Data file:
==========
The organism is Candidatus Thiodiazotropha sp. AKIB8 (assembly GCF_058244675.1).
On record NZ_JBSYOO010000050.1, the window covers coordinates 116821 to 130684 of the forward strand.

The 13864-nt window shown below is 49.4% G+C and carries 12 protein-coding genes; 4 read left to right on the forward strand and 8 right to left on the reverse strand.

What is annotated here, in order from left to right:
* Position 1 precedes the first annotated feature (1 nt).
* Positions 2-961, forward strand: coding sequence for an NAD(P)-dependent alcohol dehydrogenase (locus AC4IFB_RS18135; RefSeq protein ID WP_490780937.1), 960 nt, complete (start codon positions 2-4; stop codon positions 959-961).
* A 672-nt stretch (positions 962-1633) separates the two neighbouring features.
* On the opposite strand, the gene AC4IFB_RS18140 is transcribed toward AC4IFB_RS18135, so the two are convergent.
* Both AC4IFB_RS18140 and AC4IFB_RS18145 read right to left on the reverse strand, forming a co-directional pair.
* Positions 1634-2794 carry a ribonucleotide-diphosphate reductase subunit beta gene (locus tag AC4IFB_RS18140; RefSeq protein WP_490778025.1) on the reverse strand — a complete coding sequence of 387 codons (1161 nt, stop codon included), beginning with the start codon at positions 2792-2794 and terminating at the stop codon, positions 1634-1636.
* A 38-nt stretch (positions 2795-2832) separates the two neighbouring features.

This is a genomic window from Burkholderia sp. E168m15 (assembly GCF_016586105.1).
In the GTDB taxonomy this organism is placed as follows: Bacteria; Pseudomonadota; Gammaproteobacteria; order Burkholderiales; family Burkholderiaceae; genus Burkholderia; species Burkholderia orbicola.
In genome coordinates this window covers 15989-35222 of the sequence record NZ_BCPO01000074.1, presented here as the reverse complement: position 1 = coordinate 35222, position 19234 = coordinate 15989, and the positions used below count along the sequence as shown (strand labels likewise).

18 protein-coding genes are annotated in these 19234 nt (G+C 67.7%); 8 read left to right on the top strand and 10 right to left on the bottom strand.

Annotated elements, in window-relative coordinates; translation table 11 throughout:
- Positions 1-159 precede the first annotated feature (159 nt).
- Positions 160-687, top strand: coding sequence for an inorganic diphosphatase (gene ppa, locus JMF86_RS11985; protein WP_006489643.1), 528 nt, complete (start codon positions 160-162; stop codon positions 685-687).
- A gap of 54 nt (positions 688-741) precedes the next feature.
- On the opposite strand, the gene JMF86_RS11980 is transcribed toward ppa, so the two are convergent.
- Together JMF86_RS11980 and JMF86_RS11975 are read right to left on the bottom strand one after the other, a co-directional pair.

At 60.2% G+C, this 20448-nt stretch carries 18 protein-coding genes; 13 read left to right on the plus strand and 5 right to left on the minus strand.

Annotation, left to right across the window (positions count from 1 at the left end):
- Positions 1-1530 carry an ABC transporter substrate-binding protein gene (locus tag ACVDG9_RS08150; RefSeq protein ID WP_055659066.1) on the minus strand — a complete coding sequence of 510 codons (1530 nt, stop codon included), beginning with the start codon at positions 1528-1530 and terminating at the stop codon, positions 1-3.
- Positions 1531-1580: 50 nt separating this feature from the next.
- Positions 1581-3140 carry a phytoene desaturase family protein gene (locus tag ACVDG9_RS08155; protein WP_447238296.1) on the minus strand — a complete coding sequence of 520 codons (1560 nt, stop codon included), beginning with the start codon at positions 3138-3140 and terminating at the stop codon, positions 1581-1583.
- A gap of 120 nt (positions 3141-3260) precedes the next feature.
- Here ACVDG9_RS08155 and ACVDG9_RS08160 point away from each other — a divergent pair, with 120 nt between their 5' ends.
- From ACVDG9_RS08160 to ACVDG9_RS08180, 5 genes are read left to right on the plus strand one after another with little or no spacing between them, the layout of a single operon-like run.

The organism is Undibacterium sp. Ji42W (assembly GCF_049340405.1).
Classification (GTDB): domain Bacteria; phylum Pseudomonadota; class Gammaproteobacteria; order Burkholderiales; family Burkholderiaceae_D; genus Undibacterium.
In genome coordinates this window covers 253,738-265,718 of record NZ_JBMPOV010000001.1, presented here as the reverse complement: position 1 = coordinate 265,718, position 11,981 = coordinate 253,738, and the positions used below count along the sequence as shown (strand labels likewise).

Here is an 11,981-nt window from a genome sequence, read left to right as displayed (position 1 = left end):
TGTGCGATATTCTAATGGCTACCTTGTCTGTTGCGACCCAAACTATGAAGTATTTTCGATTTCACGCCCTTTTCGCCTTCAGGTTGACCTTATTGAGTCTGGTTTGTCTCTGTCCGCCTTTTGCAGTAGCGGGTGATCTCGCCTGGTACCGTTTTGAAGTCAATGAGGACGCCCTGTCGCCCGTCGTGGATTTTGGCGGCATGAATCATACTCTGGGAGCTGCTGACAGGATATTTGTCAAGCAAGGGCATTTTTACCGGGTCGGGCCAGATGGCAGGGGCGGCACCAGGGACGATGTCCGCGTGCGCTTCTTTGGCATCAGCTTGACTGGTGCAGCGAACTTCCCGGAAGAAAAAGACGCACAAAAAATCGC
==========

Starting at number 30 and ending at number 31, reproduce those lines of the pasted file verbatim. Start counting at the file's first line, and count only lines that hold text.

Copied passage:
The organism is Undibacterium sp. Ji42W (assembly GCF_049340405.1).
Classification (GTDB): domain Bacteria; phylum Pseudomonadota; class Gammaproteobacteria; order Burkholderiales; family Burkholderiaceae_D; genus Undibacterium.